There is an in-wall speaker wire with two or four conductors. A four-conductor cable with stereo-input speakers is more effective because it has wires for both left and right channel inputs. Some recommend using the 16-gauge cable for 80ft distances or less. Remember that 14-gauge cable works for distances up to 200ft.

Some in-wall speaker cables are safe for bury, but it’s wise that you run the cable through hard plastic conduit. Don’t ever use the shovel for cutting it.

Unless you conclude that you go with in-ground installation (in which case you will buy burial wire), you need to make all the right measurements and calculations. Keep in mind that standard PVC piping may not ensure underground moisture and/or temperature protection for cables that run current. However, you want to use something that protects the cord from gardening tools, lawnmowers, and critters.

What are the music sources and wiring possibilities?

In the case of outdoor speakers, you also have to use a receiver or amp to power the speakers and connecting the music sources. If you already have a home theater receiver with “Zone2” or “Zone B” speaker outputs, your planning should run smoother.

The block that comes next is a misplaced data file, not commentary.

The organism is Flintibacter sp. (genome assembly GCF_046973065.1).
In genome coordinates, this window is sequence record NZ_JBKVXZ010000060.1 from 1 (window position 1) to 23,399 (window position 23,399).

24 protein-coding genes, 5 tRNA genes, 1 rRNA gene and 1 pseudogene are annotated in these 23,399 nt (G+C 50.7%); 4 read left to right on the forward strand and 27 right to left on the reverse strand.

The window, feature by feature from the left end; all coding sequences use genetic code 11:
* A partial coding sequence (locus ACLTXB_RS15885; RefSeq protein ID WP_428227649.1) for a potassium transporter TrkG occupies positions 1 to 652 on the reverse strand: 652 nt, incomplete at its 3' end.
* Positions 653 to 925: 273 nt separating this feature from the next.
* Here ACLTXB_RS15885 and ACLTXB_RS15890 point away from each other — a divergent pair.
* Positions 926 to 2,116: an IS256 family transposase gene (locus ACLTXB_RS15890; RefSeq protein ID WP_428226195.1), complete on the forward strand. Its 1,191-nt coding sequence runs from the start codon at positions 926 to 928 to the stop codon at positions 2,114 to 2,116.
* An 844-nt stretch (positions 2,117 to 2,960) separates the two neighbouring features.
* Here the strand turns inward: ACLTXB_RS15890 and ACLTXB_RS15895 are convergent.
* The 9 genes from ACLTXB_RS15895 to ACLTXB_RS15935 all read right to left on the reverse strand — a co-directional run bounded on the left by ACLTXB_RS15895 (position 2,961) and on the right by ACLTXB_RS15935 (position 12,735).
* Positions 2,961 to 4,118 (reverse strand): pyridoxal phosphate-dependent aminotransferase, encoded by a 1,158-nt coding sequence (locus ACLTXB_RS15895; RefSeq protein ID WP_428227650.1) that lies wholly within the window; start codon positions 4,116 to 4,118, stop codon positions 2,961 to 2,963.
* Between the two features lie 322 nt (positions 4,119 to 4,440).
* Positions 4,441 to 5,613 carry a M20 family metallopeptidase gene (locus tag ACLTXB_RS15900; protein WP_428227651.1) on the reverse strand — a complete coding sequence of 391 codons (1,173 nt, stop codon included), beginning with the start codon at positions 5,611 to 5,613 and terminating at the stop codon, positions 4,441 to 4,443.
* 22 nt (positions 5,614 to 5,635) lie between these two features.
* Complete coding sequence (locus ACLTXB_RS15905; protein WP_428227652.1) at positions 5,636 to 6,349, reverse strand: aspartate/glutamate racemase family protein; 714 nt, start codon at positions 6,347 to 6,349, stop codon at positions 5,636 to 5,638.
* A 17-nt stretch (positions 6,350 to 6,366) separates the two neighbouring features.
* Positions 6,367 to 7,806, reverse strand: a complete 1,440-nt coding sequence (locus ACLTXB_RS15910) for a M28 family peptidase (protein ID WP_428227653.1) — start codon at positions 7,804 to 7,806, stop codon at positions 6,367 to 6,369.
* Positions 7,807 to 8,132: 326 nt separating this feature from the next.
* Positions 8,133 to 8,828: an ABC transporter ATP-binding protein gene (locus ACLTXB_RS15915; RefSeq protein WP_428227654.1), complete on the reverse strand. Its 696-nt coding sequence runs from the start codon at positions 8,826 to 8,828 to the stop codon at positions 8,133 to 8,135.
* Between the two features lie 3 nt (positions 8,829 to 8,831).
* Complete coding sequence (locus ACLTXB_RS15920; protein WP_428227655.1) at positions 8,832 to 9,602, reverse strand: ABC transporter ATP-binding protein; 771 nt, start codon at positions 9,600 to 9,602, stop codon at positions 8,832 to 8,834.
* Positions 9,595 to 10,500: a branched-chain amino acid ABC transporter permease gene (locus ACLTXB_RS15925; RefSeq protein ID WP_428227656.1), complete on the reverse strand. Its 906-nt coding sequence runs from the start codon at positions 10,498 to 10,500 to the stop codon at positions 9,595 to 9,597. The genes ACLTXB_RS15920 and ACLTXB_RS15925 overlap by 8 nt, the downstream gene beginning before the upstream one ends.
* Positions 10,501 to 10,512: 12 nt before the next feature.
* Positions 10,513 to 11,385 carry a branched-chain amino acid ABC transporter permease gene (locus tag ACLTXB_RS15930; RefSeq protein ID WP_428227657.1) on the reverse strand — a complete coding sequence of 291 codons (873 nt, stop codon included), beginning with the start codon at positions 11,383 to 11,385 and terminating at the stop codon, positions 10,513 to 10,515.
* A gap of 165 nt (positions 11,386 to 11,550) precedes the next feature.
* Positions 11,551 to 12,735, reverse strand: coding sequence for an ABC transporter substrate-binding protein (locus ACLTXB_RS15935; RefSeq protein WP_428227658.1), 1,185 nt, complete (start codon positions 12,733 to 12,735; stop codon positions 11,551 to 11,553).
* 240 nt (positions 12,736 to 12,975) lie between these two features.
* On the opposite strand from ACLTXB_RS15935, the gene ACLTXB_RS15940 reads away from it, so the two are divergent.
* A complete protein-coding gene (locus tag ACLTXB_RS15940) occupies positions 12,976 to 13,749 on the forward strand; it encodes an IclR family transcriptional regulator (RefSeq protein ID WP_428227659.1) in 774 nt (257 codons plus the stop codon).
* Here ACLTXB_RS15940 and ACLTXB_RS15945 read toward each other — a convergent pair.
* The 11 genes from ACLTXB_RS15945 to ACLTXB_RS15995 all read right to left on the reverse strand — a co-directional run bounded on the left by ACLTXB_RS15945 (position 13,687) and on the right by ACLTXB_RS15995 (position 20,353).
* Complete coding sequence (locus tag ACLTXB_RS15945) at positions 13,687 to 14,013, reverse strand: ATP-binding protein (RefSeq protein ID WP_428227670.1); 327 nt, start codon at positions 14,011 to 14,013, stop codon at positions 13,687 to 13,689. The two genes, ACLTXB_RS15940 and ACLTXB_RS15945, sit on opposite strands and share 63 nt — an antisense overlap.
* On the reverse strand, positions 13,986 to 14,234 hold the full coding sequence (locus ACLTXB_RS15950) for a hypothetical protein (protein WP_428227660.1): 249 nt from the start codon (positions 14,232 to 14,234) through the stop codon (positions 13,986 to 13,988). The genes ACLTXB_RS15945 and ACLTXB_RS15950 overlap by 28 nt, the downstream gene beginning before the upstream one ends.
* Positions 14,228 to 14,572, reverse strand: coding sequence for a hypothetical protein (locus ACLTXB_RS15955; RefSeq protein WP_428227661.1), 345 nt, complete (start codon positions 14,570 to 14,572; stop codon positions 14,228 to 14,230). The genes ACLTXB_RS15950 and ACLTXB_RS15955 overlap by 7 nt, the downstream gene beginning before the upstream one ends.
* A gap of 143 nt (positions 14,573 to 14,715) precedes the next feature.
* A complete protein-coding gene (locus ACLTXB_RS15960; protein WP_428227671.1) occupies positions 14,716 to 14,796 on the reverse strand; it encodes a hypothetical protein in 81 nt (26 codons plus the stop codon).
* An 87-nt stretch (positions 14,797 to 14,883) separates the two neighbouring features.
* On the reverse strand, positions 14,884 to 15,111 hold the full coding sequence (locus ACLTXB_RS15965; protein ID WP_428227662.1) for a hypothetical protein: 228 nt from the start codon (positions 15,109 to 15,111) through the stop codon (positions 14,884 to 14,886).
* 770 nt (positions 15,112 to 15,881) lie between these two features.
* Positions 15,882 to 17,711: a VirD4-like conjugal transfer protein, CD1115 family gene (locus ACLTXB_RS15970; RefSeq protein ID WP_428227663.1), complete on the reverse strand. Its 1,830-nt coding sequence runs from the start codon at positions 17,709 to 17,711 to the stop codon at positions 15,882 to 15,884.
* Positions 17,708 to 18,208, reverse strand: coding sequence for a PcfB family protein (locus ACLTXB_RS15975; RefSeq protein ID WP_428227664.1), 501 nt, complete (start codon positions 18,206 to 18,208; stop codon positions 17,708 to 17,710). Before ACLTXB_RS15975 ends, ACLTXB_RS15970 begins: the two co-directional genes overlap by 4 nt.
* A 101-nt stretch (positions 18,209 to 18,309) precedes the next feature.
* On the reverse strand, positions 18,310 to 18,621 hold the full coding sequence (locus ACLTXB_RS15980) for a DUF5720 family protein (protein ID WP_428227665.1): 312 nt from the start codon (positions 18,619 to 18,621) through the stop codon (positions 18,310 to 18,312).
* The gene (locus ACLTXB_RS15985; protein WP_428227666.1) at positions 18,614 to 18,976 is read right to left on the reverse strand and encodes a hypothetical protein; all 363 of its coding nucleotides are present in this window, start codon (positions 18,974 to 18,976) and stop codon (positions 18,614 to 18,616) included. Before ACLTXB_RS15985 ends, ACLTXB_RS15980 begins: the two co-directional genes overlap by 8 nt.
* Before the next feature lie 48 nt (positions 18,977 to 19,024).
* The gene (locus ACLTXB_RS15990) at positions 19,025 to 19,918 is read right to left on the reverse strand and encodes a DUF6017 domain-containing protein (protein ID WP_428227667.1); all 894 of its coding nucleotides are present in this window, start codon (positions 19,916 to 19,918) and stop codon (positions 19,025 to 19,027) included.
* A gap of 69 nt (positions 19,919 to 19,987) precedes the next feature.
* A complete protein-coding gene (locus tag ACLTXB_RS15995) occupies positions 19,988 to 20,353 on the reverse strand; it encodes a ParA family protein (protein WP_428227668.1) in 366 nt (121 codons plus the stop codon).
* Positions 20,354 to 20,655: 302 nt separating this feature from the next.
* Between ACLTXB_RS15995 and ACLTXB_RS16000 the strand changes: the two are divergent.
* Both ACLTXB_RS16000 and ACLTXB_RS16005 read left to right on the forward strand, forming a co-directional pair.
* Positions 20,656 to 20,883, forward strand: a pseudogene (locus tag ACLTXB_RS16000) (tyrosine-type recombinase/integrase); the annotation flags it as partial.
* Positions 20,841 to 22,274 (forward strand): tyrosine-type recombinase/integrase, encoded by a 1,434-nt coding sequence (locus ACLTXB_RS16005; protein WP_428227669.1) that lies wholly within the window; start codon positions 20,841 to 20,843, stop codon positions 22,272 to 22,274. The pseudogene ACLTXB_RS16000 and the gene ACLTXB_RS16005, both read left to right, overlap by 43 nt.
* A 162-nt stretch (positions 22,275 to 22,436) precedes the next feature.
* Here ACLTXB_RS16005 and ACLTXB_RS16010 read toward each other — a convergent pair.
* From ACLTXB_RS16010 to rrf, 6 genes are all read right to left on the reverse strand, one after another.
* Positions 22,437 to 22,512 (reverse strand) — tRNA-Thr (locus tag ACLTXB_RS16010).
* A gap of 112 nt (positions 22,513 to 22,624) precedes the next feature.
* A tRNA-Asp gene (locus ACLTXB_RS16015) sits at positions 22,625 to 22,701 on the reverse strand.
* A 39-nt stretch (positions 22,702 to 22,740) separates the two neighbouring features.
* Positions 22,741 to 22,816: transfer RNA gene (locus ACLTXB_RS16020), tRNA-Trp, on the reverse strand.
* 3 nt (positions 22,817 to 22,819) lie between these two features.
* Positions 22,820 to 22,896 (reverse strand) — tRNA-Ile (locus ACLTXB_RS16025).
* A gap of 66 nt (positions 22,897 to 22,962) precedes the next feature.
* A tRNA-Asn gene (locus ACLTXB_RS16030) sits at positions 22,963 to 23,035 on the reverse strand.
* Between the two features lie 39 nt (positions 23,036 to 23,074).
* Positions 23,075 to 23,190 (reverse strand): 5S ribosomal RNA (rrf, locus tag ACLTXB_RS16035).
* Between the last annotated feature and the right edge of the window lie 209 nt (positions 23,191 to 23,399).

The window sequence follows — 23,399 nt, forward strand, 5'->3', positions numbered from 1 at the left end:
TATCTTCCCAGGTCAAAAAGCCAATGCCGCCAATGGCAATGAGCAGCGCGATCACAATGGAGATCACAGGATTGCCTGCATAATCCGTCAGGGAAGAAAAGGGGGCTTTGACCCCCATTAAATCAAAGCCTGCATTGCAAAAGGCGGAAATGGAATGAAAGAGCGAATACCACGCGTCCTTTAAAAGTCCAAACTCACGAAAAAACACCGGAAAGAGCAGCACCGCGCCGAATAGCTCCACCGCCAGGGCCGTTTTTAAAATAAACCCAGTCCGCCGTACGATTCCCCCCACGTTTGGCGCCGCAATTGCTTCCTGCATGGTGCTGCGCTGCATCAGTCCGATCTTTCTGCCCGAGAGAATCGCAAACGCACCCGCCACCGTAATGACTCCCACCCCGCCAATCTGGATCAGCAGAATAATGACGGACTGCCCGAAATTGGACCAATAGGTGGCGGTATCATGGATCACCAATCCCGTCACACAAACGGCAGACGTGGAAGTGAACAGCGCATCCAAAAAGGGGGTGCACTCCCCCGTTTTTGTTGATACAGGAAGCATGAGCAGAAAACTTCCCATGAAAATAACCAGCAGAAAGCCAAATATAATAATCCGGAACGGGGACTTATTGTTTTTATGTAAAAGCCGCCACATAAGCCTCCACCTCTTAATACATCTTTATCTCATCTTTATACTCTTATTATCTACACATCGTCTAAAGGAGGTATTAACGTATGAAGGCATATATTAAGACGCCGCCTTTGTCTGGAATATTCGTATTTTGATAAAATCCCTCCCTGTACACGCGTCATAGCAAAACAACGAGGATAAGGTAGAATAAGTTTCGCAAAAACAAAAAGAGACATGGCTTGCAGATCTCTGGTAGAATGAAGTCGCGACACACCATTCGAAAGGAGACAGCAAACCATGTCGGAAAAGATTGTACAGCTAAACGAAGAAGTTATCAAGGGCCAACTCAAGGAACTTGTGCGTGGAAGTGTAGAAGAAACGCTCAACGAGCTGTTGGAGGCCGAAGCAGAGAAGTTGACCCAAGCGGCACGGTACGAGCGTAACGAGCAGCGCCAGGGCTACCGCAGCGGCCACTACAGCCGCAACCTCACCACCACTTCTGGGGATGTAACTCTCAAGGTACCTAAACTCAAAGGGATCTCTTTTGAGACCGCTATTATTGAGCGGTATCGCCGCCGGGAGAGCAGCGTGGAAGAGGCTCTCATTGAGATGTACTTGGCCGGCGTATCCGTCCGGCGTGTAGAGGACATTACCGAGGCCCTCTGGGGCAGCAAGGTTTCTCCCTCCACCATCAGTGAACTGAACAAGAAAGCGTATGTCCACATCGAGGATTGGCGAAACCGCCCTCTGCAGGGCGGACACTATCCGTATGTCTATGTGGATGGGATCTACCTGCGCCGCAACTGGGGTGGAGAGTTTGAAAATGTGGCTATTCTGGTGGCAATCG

Even if it’s a solution, you should give it a good thought. Take the distance between the outdoor speaker location and receiver under consideration. What will the route of wire be? How are you planning the control the receiver once you’re outside the house?

Sometimes, it’s going to be less complicated to simply mount and operate a separate music source that you may put it closer to your outdoor space (deck or patio). It’s also a wise plan to mount another receiver or a wireless music player that features built-in amp.

Many home theater receivers allow you to connect them to the home network. Our friends at talk about the models that will enable wireless control of main functions via a smartphone app. You don’t need to run inside the house for adjusting the volume every 10 minutes nor change the playlist once you get bored. If the Wi-Fi reaches to the yard, it’s way more comfortable! If not, you may have to purchase another Wi-Fi router or an extender for improving the wireless coverage.

Remember that many wireless audio systems allow you to adjust the volume right from your phone. It makes perfect sense to wonder what happens when you’re getting a call or when the wireless network fails. In this case, you can buy and use weatherproof volume controls. Not only that, they’re useful, but they’re also safe to use in pool areas near water, where you don’t want to use your phone anyway.